MAS-D100072: MAS-D100066; Kent; Hamilton Bottle; Image 1 of 2

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BOTTLE

Unique ID: MAS-D100072

Object type certainty: Certain
Workflow status: Published Find published

One Hamilton bottle also known as a torpedo or egg bottle. These bottles are named after their English inventor, William Francis Hamilton who took out a patent in 1809 for a method of bottling soda and other mineral waters, involving ovate bottles (although use of ovate bottle probably pre-dated his patent by at least 20 years). These bottles became common in the 1840s when the manufacturing of mineral water became very popular. Before this date, carbonated water was only sold on a small scale. The bottle was invented as a way of keeping the gas in fizzy drinks. The pointed base meant that the cork or stopper was always airtight as it was always wet and swollen due to being laid on its side (Dale 2012). A Swiss chemist, Jacob Schwepper, set up a chemist's shop in London and was selling the newly invited artificial fizzy spring water known as aerated water in the early years of the 19th century, and was an early user of the Hamilton bottles to keep in schweppervescence. However, bottles with a pointed base were difficult to transport and could not be stood upright (Dale 2012). Common use of ovate bottles runs from the 1830s through to the end of the century.

Notes:

This item was found with six stoneware seltzer bottles (MAS-D100065), four stoneware beverage bottles (MAS-D100066), two green glass wine bottles (MAS-D100068), 3 aqua glass bottles (MAS-D100071), four small stoneware ink bottles (MAS-D100074), six small bowls (MAS-D100076) and one egg cup (MAS-D100078).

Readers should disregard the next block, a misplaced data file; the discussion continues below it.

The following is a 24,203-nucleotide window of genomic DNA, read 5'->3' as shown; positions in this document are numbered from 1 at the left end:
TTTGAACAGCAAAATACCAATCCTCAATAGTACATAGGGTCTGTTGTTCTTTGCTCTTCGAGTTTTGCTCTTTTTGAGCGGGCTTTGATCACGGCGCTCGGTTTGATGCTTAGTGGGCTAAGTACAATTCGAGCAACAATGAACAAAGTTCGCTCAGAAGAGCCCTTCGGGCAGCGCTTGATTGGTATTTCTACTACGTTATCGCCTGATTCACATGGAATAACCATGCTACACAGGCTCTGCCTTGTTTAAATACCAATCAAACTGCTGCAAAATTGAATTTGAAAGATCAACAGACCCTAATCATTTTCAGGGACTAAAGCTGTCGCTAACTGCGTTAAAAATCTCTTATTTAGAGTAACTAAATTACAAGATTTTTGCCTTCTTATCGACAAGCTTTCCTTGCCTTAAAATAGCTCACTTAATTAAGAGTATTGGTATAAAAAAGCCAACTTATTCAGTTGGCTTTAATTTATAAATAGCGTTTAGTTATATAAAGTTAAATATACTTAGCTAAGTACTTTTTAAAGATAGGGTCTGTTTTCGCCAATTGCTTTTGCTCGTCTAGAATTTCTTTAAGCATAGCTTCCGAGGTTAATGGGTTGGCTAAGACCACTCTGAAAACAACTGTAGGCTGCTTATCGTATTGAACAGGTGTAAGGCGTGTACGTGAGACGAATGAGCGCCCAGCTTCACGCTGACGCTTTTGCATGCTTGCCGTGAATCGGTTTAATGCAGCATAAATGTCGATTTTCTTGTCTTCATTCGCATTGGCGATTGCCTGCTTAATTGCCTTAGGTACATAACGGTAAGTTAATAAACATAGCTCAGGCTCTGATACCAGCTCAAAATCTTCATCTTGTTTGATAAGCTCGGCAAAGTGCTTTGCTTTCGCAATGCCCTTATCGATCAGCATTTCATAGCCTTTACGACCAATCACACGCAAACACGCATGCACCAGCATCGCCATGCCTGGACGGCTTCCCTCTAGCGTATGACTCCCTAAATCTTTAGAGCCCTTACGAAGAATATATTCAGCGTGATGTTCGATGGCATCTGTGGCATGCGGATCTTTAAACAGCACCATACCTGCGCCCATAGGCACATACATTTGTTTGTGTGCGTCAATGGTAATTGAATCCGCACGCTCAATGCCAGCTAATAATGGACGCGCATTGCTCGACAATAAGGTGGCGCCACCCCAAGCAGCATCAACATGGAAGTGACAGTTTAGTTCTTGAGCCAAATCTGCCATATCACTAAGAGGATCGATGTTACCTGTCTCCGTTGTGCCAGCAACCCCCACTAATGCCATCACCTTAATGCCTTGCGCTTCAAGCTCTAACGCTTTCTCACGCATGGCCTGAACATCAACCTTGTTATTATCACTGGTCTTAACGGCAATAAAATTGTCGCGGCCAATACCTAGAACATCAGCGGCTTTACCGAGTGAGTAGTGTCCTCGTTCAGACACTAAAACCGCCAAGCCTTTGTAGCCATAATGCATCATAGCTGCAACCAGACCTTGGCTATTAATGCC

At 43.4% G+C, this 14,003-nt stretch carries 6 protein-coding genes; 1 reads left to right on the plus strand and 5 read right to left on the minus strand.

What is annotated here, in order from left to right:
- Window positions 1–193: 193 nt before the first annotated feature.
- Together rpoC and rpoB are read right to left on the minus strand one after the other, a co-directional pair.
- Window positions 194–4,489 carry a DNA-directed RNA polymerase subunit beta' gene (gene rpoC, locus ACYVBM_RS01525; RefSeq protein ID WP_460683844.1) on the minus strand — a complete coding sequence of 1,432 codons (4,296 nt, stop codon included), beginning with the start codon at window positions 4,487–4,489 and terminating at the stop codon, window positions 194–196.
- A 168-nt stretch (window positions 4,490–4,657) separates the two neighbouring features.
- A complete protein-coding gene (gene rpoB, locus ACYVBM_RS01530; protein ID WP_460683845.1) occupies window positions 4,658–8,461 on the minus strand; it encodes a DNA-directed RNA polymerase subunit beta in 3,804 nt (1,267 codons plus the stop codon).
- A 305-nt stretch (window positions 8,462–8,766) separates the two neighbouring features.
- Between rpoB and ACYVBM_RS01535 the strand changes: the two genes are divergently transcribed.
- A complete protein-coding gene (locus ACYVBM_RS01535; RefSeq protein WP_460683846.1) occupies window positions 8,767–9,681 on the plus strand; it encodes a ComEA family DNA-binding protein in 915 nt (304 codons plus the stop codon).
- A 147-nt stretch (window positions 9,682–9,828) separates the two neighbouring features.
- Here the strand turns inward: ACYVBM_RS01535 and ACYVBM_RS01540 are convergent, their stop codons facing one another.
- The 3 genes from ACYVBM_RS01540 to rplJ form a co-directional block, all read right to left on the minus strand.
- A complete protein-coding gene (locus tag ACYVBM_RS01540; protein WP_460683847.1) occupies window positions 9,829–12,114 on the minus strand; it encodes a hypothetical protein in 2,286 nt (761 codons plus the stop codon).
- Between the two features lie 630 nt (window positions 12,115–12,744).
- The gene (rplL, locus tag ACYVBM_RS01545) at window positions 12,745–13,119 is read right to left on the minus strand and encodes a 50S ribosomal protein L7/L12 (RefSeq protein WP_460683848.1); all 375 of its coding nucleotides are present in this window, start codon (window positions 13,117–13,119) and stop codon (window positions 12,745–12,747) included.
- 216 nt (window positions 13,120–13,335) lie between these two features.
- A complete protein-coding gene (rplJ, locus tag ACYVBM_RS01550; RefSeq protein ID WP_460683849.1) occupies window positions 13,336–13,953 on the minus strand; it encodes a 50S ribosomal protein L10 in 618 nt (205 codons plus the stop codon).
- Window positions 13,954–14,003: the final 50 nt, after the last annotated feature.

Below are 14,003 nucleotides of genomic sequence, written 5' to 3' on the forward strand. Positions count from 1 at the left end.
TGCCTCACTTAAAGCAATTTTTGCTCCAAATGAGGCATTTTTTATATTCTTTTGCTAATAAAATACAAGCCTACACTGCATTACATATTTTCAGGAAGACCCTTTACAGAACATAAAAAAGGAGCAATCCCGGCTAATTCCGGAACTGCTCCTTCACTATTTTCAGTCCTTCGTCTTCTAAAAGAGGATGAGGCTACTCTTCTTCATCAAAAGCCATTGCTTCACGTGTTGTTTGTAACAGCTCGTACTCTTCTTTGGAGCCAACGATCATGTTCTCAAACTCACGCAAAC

All of these items were recovered from the wreck of SS Strathclyde, a British trading steamship built in 1871 in Blackwood, Port Glasgow. The ship sank in 1876 off Dover whilst carrying 23 passengers and 47 crew for Bombay, following a collision with Franconia and resulting in the loss of 38 lives.

NRHE and Kent HER reference numbers cited in this record refer to the wreck of SS Strathclyde.

The location of SS Strathclyde was taken from the British National Grid co-ordinate from the National Record of the Historic Environment.

Class: Container
Sub class: Food and liquid storage container

Subsequent actions

Current location of find: With finder
Subsequent action after recording: Submitted as wreck to the Receiver of Wreck

Wreck details

Droit number: 173/17

Chronology

Broad period: NINETEENTH CENTURY
Period from: NINETEENTH CENTURY
Period to: NINETEENTH CENTURY

Dimensions and weight

Quantity: 1

Discovery dates

Date(s) of discovery: Monday 24th July 2017

Personal details

Found by: This information is restricted for your login.
Recorded by: L R
Identified by: L M
Secondary identifier: V L

Other reference numbers

NRHE monument number: 813607
Other reference: Kent HER Number: TR 33 NW 23
Droit ID: 173/17

Materials and construction

Primary material: Glass
Completeness: Complete

Spatial metadata

County or Unitary authority: Kent (County)

Spatial coordinates

4 Figure: TR3438
Four figure Latitude: 51.09353995
Four figure longitude: 1.34042371
1:25K map: TR3438
1:10K map: TR33NW
Display four figure position on What3Words
Unmasked grid reference accurate to a 1 metre square.

Discovery metadata

Method of discovery: Diving
Discovery circumstances: Diving
Current location: With finder

References cited

Similar objects

Find number: MAS-D100065
Object type: BOTTLE
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Audit data

Recording Institution: MAS
Created: Monday 24th July 2017
Updated: Thursday 5th October 2017

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